What experts have learned is that most cases of ONJ were related to a dental event, and if these are avoided, ONJ may be as well. Before taking a medication that can cause ONJ, you should be seen by an oral maxillofacial surgeon or dental oncologist familiar with ONJ. If there are any dental concerns (needing dental surgeries, extractions, root canals, or removal of abscessed teeth), therapy with the medication should wait (if possible). You should not start the medication until the dental concerns are addressed and healed. Dental exams should include cleaning, examining of denture fit, and patient education regarding oral care while on these medications.
Patients receiving bisphosphonates should have regularly-scheduled dental appointments, even as often as every 3-4 months. They should have good oral hygiene and have routine dental cleanings (with care to avoid injury to tissues).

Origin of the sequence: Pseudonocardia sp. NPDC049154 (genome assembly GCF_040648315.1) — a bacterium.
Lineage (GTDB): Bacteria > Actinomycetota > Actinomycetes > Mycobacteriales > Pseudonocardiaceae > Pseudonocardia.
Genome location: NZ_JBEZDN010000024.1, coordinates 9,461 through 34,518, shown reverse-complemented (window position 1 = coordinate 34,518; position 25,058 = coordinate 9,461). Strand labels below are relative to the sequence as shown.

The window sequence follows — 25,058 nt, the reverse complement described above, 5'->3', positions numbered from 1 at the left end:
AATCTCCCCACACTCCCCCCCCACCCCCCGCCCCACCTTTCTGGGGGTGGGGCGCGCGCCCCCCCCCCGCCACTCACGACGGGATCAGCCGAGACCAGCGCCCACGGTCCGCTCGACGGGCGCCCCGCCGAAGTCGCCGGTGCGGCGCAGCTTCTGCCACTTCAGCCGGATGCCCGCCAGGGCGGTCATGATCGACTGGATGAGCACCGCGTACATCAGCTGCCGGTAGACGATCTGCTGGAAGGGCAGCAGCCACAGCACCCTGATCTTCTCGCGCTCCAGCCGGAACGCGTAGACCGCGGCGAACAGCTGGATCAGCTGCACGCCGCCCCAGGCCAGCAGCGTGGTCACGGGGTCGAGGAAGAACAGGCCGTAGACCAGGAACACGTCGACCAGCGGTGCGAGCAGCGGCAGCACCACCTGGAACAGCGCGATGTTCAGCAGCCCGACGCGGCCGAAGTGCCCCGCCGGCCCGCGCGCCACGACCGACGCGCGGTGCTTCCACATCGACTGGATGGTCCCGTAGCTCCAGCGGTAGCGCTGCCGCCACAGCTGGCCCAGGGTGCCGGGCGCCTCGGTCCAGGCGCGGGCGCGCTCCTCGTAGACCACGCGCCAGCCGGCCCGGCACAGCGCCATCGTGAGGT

If invasive dental procedures are needed, you may have to stop taking your medication. However, there is no evidence that this helps prevent ONJ in oncology patients. These medications remain in the body for many months after the last dose, meaning you would need several months or more off the medication to make stopping the therapy worthwhile. These medications clearly benefit patients at high risk of bone complications and no other class of medications have this benefit. The patient and provider must weigh the patient's risk with the benefit when considering these medications. Research continues about ONJ.
How do we treat ONJ?
You should have panoramic and/or intra-oral x-rays done to rule out other dental problems (impacted teeth, cysts, bone changes). You should be seen by an oral maxillofacial surgeon or dental oncologist familiar with ONJ. Primary goals of treatment of ONJ are to reduce pain, treat or prevent infection, and slow down progression.
Oral rinses with chlorhexidine (Peridex®) should be used 3-4 times a day. Dentures can be worn but may need some resizing or cushioning to prevent more injury to the bone. An appliance can be used to cover and protect the exposed bone. Antibiotics may be given. The area may be tested to find what bacteria is present to decide which antibiotic to use.